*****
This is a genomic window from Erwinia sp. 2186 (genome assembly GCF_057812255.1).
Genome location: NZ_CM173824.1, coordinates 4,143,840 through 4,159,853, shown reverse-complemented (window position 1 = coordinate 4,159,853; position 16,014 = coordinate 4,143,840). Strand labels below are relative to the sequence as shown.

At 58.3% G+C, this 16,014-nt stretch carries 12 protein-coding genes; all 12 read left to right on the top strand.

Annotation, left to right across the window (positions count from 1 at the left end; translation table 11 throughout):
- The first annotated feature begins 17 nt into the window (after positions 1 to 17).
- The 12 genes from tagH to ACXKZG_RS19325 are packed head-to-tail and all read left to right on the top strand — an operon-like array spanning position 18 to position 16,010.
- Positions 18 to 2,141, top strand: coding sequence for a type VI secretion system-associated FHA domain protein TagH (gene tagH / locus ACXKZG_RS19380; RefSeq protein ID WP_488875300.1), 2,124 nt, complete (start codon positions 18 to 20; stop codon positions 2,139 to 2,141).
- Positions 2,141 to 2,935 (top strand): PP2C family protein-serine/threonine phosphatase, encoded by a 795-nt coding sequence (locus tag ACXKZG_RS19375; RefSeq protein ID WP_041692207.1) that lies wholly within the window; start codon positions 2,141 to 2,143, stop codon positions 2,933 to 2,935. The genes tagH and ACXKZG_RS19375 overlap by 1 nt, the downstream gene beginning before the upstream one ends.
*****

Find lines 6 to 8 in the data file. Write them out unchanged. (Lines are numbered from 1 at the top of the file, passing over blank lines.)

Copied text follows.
- The 12 genes from tagH to ACXKZG_RS19325 are packed head-to-tail and all read left to right on the top strand — an operon-like array spanning position 18 to position 16,010.
- Positions 18 to 2,141, top strand: coding sequence for a type VI secretion system-associated FHA domain protein TagH (gene tagH / locus ACXKZG_RS19380; RefSeq protein ID WP_488875300.1), 2,124 nt, complete (start codon positions 18 to 20; stop codon positions 2,139 to 2,141).
- Positions 2,141 to 2,935 (top strand): PP2C family protein-serine/threonine phosphatase, encoded by a 795-nt coding sequence (locus tag ACXKZG_RS19375; RefSeq protein ID WP_041692207.1) that lies wholly within the window; start codon positions 2,141 to 2,143, stop codon positions 2,933 to 2,935. The genes tagH and ACXKZG_RS19375 overlap by 1 nt, the downstream gene beginning before the upstream one ends.